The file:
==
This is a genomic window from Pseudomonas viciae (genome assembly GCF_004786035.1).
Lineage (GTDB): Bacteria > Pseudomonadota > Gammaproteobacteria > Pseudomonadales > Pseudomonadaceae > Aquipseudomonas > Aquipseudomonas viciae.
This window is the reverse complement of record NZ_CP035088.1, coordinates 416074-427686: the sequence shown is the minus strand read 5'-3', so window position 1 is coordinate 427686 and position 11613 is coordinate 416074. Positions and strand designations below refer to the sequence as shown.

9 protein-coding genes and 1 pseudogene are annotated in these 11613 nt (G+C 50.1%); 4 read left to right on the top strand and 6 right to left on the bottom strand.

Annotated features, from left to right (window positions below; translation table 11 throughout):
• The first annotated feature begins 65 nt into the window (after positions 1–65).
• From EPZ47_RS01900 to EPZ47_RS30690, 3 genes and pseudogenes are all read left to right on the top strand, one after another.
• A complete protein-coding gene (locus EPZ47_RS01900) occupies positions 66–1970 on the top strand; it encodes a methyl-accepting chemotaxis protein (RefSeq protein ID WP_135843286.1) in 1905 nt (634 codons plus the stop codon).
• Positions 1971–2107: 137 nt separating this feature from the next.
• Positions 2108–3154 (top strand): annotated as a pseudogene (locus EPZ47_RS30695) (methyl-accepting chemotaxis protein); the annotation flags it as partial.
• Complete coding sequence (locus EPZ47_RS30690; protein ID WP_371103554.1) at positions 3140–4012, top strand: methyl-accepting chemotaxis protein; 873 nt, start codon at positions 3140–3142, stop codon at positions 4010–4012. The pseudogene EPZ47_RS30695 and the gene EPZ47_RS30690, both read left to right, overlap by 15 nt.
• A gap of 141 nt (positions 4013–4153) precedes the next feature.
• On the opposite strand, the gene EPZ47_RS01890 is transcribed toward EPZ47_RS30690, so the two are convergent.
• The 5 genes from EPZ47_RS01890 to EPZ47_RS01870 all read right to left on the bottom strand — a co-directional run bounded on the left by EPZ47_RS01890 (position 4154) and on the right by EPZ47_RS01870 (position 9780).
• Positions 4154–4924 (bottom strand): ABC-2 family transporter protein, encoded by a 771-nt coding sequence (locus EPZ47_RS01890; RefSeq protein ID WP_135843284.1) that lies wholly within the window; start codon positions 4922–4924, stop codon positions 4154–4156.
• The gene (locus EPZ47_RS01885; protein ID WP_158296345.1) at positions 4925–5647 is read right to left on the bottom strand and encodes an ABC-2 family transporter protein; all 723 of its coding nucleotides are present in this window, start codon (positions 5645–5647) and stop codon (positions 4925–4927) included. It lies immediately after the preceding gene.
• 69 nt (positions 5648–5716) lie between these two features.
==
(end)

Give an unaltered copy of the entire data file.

This is a genomic window from Pseudomonas viciae (genome assembly GCF_004786035.1).
Lineage (GTDB): Bacteria > Pseudomonadota > Gammaproteobacteria > Pseudomonadales > Pseudomonadaceae > Aquipseudomonas > Aquipseudomonas viciae.
This window is the reverse complement of record NZ_CP035088.1, coordinates 416074-427686: the sequence shown is the minus strand read 5'-3', so window position 1 is coordinate 427686 and position 11613 is coordinate 416074. Positions and strand designations below refer to the sequence as shown.

9 protein-coding genes and 1 pseudogene are annotated in these 11613 nt (G+C 50.1%); 4 read left to right on the top strand and 6 right to left on the bottom strand.

Annotated features, from left to right (window positions below; translation table 11 throughout):
• The first annotated feature begins 65 nt into the window (after positions 1–65).
• From EPZ47_RS01900 to EPZ47_RS30690, 3 genes and pseudogenes are all read left to right on the top strand, one after another.
• A complete protein-coding gene (locus EPZ47_RS01900) occupies positions 66–1970 on the top strand; it encodes a methyl-accepting chemotaxis protein (RefSeq protein ID WP_135843286.1) in 1905 nt (634 codons plus the stop codon).
• Positions 1971–2107: 137 nt separating this feature from the next.
• Positions 2108–3154 (top strand): annotated as a pseudogene (locus EPZ47_RS30695) (methyl-accepting chemotaxis protein); the annotation flags it as partial.
• Complete coding sequence (locus EPZ47_RS30690; protein ID WP_371103554.1) at positions 3140–4012, top strand: methyl-accepting chemotaxis protein; 873 nt, start codon at positions 3140–3142, stop codon at positions 4010–4012. The pseudogene EPZ47_RS30695 and the gene EPZ47_RS30690, both read left to right, overlap by 15 nt.
• A gap of 141 nt (positions 4013–4153) precedes the next feature.
• On the opposite strand, the gene EPZ47_RS01890 is transcribed toward EPZ47_RS30690, so the two are convergent.
• The 5 genes from EPZ47_RS01890 to EPZ47_RS01870 all read right to left on the bottom strand — a co-directional run bounded on the left by EPZ47_RS01890 (position 4154) and on the right by EPZ47_RS01870 (position 9780).
• Positions 4154–4924 (bottom strand): ABC-2 family transporter protein, encoded by a 771-nt coding sequence (locus EPZ47_RS01890; RefSeq protein ID WP_135843284.1) that lies wholly within the window; start codon positions 4922–4924, stop codon positions 4154–4156.
• The gene (locus EPZ47_RS01885; protein ID WP_158296345.1) at positions 4925–5647 is read right to left on the bottom strand and encodes an ABC-2 family transporter protein; all 723 of its coding nucleotides are present in this window, start codon (positions 5645–5647) and stop codon (positions 4925–4927) included. It lies immediately after the preceding gene.
• 69 nt (positions 5648–5716) lie between these two features.